If you are anything like me then you’ve probably been working on code before and thought, I feel like I’ve done this before. Writing software sometimes requires you to write similar code over and over again. It can be tedious and sometimes boring. Some of you might be thinking this is a good time to write an abstraction to keep your application DRY (do not repeat yourself), but sometimes you can’t or shouldn’t. If writing an abstraction makes the code less clear or harder to work with then you are better off biting the bullet and repeating yourself. This is where code generators come in handy. Code generators are tools that write code for you. It’s a super cool way to solve repetitive code problems that can’t be solved by writing an abstraction. This may sound like writing code with extra steps, but we will explore all the benefits of using code generators.
Consistency is key when writing code. When you have many different developers working in a codebase or on a codebase for a long time, keeping the code consistent is very important. You don’t want to open two files with similar purposes and have completely different coding styles in the file. When the files look too different it requires developers to spend a non-trivial amount of time reading each of the files to understand the content. This time will add up, especially the larger the application becomes. Using code generators can help your team keep the code looking consistent across similar files. Providing your team with a code generator for starting files of a similar purpose goes a long way in keeping everything consistent. Some code generators will also provide mechanisms for modifying files.
Learning Tool for Junior Developers
The consistency that code generators provide is amazing for junior developers. When you are bringing in new talent on a team, they will likely not share the opinions and knowledge of your battle-hardened senior developers. Code generators can be used as a teaching tool for this new talent and show them precisely how to solve some of the repetitive task problems that you work on. Allowing junior developers to use these generators and make minor alterations to them is a great way to start allowing new talent to have a big impact on the project with minimal oversight. It can also help them learn the lessons that the senior developers had to learn the hard way.
Time is money. It takes a long time to write a software solution to a complex problem and it can take an even longer time to acquire the knowledge required to do so. Instead of writing the code one time and using it only in that one spot, you can write a generator that writes the code for you, and then save time every time you need to solve that problem in the future. Imagine that you write a code generator that could save you five minutes every time you run it. And maybe that same generator would save your coworkers five minutes as well. That time savings is going to add up over time as huge cost savings and you are going to be able to launch solutions faster. Some generators you can write might be so valuable you can use them in many different projects.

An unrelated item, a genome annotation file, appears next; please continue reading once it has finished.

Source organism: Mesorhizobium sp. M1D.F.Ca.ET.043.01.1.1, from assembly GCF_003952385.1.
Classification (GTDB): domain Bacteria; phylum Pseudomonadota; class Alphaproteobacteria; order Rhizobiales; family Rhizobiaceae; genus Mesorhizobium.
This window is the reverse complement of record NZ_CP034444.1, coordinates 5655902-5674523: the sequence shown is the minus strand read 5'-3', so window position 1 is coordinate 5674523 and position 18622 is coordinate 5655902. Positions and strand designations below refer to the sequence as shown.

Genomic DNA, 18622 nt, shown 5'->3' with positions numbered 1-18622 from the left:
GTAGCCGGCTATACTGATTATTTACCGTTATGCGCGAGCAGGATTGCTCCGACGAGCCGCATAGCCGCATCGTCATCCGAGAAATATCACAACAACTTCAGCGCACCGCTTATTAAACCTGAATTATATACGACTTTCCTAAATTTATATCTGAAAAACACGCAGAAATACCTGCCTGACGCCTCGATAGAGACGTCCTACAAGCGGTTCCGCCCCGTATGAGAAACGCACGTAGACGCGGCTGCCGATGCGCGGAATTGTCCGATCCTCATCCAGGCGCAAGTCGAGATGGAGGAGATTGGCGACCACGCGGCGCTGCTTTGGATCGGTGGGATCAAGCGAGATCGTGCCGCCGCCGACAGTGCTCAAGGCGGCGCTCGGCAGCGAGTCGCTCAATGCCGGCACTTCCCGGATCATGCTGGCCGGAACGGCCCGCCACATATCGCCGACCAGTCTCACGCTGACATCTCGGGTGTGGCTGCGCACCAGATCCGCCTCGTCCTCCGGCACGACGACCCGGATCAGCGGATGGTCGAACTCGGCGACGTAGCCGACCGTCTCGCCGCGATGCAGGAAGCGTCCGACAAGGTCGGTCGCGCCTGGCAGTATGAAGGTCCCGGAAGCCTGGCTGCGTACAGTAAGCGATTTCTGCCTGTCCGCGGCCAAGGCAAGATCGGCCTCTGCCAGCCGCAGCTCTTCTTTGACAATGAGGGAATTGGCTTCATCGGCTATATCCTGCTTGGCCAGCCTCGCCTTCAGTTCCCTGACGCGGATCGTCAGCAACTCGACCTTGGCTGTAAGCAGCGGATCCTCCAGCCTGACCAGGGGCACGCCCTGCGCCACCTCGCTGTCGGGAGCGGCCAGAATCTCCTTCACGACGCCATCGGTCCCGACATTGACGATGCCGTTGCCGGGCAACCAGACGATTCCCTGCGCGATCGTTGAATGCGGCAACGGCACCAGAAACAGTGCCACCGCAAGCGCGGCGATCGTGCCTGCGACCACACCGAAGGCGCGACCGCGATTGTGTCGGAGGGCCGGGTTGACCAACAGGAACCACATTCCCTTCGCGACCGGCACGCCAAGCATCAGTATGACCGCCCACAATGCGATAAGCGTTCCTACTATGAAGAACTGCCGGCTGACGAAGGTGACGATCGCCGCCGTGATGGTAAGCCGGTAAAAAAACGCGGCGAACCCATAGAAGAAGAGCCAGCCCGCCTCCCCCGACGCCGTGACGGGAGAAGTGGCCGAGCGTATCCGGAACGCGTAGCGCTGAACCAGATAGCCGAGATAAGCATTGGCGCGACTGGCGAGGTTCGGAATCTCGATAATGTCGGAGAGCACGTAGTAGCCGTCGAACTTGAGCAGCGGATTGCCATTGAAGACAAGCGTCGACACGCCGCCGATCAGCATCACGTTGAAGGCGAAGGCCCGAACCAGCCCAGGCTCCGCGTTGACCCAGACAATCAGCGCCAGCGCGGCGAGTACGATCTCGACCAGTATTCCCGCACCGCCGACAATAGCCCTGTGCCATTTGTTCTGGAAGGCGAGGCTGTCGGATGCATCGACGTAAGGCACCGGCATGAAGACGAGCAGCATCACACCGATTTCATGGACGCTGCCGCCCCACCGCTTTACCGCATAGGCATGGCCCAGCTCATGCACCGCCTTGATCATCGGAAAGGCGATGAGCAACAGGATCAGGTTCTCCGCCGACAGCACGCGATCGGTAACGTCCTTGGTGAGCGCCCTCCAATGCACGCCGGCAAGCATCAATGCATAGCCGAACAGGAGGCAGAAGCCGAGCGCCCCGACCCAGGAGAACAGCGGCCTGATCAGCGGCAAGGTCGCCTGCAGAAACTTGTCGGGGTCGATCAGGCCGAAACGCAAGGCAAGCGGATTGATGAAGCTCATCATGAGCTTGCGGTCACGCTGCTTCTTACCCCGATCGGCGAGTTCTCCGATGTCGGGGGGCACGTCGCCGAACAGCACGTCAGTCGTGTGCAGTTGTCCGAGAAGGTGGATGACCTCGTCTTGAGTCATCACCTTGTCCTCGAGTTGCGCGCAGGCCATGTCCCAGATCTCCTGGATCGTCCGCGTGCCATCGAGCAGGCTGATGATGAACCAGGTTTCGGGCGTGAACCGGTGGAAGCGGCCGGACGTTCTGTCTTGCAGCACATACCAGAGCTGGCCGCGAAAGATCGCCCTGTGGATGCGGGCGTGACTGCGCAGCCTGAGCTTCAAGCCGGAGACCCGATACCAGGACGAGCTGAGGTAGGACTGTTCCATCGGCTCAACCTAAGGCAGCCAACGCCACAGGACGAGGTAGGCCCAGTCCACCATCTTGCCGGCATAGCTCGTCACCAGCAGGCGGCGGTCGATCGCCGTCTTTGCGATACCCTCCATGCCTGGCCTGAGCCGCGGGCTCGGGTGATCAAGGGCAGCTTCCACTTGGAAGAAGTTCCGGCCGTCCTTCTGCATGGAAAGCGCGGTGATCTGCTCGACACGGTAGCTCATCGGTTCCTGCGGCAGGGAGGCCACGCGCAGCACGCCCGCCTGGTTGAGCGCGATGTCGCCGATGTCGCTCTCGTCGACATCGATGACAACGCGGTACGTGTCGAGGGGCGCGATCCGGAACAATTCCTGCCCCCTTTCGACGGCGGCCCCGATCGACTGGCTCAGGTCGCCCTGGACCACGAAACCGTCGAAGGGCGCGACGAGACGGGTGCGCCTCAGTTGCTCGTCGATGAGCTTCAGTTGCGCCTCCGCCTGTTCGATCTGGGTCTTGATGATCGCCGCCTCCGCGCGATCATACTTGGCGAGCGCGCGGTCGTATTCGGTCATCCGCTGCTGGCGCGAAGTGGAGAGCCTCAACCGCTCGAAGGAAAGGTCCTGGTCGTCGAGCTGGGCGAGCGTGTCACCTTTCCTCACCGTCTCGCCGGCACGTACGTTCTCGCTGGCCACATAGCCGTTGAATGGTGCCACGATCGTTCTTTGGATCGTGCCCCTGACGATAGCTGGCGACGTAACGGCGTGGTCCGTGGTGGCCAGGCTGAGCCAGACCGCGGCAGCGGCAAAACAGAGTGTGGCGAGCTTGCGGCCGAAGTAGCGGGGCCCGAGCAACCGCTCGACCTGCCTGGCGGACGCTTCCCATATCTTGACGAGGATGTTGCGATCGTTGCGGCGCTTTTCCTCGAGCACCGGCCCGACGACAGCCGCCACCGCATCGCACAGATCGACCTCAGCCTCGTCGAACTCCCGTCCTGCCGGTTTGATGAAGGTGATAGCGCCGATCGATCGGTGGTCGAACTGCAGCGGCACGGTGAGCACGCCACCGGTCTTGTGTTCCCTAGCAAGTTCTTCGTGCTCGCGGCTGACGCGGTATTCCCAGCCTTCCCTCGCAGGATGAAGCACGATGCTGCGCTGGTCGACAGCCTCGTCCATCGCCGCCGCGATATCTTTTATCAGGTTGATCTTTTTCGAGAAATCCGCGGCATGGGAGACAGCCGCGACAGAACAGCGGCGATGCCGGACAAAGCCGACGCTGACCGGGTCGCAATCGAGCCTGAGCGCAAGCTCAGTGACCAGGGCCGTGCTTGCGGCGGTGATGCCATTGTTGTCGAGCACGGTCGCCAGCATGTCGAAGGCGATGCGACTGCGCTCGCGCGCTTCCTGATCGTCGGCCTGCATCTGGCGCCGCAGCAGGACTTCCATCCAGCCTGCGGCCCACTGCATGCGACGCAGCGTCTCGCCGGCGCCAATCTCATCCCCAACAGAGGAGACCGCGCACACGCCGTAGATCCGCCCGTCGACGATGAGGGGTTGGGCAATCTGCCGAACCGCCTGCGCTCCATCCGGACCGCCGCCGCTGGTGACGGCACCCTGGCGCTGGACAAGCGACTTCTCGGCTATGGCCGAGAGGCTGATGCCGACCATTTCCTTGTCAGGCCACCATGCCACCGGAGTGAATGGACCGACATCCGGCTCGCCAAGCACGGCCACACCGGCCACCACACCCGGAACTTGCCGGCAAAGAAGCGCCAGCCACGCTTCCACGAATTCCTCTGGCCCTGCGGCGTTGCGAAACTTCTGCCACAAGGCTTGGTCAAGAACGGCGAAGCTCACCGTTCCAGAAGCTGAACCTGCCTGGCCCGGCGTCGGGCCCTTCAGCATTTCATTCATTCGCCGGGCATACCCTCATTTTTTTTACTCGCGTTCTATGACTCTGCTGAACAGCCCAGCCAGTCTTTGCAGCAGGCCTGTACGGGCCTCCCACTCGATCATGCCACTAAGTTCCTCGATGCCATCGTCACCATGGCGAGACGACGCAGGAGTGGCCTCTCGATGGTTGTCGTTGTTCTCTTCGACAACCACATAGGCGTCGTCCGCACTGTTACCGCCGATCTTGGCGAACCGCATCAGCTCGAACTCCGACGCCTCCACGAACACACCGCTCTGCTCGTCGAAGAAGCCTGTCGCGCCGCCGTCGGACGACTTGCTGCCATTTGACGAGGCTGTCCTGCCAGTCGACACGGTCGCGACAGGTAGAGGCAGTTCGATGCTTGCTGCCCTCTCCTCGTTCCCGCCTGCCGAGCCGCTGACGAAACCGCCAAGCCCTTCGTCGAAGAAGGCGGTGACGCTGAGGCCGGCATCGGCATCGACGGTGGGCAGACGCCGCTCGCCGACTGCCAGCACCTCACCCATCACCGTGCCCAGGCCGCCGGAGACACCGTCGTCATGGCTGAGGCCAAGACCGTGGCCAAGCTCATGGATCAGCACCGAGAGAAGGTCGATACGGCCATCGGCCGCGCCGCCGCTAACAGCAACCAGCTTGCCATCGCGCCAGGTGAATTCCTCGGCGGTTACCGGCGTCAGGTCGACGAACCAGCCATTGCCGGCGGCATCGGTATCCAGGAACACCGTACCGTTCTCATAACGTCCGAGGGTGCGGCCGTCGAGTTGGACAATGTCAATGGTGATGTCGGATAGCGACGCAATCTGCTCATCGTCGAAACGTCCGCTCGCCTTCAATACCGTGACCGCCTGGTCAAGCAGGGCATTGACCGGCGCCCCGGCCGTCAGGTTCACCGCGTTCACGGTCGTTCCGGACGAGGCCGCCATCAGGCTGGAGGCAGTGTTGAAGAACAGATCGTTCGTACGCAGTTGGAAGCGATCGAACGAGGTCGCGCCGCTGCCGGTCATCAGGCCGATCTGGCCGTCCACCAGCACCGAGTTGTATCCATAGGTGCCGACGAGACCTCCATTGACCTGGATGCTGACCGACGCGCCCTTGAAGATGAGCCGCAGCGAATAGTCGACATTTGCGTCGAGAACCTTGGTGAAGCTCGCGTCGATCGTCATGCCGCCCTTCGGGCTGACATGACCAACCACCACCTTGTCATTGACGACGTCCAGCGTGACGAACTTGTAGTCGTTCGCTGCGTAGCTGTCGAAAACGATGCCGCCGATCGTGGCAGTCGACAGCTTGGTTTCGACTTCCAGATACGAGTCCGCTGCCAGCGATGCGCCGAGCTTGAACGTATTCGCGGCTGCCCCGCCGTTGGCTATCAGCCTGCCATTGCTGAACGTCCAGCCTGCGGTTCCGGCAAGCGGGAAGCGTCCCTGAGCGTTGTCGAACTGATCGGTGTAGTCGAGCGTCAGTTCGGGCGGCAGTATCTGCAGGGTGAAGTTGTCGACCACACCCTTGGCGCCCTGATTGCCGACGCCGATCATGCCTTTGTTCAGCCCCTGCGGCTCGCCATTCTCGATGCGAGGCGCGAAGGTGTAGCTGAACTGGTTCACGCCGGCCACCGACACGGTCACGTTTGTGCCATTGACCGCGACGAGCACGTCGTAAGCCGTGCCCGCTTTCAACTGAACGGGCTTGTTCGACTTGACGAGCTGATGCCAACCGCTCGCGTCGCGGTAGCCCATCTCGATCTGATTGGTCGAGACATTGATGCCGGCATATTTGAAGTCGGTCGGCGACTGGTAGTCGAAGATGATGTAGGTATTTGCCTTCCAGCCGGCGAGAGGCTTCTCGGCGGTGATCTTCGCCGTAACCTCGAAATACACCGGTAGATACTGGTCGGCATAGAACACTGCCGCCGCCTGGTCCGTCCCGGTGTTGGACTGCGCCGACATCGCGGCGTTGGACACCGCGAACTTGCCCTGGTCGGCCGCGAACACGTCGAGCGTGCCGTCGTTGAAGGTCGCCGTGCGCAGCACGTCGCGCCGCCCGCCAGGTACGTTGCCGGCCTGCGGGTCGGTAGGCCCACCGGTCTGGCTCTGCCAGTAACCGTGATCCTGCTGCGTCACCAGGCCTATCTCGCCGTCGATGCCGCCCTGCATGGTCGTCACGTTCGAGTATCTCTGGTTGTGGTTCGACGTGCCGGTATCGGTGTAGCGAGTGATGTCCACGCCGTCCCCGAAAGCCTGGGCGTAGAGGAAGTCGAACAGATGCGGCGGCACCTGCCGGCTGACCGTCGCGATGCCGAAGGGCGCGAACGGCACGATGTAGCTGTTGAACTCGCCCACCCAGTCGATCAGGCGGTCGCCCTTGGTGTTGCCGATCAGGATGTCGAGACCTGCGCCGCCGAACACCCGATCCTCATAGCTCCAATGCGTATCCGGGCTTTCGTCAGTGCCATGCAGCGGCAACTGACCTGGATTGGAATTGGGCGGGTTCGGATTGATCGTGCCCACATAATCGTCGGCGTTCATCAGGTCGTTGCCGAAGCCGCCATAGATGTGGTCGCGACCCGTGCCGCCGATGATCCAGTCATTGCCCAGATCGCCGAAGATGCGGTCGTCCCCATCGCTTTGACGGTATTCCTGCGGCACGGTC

Subject Matter Expert in a Bottle
Not every developer is an expert in every language and framework. Collectively a group of developers will have a lot of different skills and strengths. Code generators have a unique ability to allow developers with less subject matter expertise to perform like rockstars. In addition, you can use the generator as documentation for current best practices. Updating your generator in one spot to account for the latest best practices is easier than trying to teach everyone the best practice on every different framework under the sun. This allows your senior developers to collaborate once and become a huge force multiplier across the entire development team.
There are a few caveats to using code generators. You don’t want to try and solve every problem through a code generator. As previously stated, writing abstractions is sometimes a better idea than writing a code generator. If you can write an abstraction and it is easy to read and work with then the abstraction is preferable over writing a code generator. If you write a clear and easy to use abstraction you can maintain the code in one spot allowing you to make easier modifications to the application. Changing the code in one spot is better than changing it in twenty spots regardless of how easy it is to generate the code.
Writing and debugging code generators generally takes a little bit more time than writing the code by hand. For this reason, you want to be sure that the problem you are writing the code generator for is going to come up again. If not, it would not be worth the time you are going to spend writing the code generator. If you can only think of one place to use this code generator you may want to hold off on writing the generator until you know that it will be valuable in the future. If you have to go back and write a generator at least you will have a template on how to start writing the generator in the future.
Now you know all about code generators and why you might want to use them. At UDig we love exciting new technology so if you have more reasons to use code generators or you use a different framework to solve your code generation problems please let us know. We love to hear about how the community likes to work!